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Advertising beacons discovered in hundreds of NYC phone booths

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Phil Roeder / Flickr

As New York City looks to upgrade its phone booths, the boxes may be getting more technology than many citizens realize. This weekend, a Buzzfeed investigation found approximately 500 advertising beacons in Manhattan phone booths, all installed without a formal approval process or public comment period. In response to the report, the city has announced it will remove the beacons "in the coming days."

According to Titan, the beacons are being used for research

Beacon devices work over Bluetooth, typically looking for phones running a Beacon-enabled app (typically from a store or brand) and sending a push notification once that phone is in range. If you're walking past a Gamestop, for instance, you might receive a push notification through the Gamestop app that a nearby store is having a sale. At the same time, the Beacon collects anonymized data on nearby app users, and sends it back to Gamestop HQ for marketing purposes.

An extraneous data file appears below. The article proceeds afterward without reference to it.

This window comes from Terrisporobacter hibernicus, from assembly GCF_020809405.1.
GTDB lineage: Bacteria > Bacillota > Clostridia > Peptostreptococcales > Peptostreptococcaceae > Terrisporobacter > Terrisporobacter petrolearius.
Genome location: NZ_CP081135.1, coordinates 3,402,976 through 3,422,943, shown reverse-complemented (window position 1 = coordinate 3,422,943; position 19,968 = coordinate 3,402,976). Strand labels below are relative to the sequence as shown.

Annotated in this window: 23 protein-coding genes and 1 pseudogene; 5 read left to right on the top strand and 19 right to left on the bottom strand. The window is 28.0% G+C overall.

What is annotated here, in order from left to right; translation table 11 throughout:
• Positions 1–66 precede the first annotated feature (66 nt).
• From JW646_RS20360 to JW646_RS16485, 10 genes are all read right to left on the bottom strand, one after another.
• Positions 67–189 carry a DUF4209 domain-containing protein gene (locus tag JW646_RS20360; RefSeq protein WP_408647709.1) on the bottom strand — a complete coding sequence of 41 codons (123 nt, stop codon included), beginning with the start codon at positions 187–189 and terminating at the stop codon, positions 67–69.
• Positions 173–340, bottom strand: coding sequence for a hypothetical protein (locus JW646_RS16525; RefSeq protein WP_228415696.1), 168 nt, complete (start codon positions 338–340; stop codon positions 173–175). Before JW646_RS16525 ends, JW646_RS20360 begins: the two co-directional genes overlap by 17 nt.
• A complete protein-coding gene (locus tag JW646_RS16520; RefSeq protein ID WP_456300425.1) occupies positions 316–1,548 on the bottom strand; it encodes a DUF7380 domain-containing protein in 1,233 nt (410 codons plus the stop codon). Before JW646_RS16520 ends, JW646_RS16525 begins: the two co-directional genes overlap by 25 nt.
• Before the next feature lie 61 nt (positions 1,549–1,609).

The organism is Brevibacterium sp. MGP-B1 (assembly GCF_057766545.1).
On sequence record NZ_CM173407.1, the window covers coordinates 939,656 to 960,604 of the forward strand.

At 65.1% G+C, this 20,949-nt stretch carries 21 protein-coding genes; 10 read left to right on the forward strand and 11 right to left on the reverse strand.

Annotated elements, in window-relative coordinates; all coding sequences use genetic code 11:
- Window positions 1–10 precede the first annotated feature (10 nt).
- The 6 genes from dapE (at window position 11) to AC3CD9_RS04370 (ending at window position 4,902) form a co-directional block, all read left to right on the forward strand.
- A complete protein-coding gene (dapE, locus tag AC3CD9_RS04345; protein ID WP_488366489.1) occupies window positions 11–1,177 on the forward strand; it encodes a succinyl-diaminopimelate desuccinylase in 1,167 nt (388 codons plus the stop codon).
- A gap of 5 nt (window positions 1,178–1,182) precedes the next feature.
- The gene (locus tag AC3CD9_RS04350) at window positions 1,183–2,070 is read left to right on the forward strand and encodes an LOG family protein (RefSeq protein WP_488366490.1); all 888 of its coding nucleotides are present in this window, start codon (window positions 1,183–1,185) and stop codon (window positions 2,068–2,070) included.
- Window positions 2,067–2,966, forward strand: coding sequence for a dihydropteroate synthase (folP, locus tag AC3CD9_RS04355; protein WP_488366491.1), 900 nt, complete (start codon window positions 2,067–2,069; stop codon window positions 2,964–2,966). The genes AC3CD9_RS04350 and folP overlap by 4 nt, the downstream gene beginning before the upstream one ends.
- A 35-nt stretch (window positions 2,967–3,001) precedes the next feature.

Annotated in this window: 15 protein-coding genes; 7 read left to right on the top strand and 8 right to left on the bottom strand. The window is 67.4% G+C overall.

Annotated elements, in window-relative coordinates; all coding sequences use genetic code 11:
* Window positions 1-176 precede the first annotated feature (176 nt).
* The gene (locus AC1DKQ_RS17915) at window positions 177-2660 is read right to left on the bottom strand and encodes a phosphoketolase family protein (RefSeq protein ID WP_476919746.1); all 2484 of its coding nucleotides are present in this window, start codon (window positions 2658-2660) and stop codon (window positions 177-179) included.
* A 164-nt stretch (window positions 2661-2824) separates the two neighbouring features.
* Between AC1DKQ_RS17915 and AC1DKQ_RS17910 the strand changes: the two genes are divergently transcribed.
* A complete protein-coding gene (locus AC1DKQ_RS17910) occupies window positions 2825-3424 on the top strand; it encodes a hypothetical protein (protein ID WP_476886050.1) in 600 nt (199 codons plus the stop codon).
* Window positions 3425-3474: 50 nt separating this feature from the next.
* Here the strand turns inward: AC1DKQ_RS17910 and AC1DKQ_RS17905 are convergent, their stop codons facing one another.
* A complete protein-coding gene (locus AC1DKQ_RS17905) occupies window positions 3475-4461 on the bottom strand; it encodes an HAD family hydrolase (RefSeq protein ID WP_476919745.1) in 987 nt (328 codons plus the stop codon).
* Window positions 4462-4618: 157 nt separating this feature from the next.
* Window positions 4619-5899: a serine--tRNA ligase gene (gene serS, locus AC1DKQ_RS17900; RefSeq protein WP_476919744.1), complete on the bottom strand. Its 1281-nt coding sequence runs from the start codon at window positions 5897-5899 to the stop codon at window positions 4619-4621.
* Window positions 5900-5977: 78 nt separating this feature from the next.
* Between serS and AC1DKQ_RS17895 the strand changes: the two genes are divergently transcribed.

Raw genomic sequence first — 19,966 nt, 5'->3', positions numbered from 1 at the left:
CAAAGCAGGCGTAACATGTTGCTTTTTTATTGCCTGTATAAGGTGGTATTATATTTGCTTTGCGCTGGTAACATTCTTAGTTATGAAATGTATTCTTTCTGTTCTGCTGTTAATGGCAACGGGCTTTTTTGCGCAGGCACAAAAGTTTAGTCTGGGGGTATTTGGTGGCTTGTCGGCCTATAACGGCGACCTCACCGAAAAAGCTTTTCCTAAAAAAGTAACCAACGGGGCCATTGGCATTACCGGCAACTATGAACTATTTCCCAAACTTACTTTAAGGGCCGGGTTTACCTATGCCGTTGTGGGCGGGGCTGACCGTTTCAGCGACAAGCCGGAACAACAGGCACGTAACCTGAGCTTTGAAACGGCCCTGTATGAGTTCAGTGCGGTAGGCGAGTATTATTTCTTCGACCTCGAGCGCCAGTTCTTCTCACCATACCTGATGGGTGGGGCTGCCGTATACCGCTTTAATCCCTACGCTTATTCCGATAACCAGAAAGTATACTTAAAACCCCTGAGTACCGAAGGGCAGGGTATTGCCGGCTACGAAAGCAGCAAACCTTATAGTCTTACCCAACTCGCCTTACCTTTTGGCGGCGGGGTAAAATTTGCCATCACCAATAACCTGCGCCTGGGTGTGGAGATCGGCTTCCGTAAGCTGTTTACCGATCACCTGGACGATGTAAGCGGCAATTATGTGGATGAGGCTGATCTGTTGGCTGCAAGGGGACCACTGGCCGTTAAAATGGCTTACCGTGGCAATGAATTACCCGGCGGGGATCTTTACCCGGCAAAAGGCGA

It's still unclear how NYC's phone booth beacons were planned to function. They were installed by an advertising company called Titan, which also made a test model for the city's next-generation payphone contest, but Titan maintains the beacons were only being used for research and maintenance purposes. Still, based on Buzzfeed's research, hundreds of them are already sending out working Bluetooth signals.

10/6 1:49pm ET: Updated to include the city's planned removal of the beacons.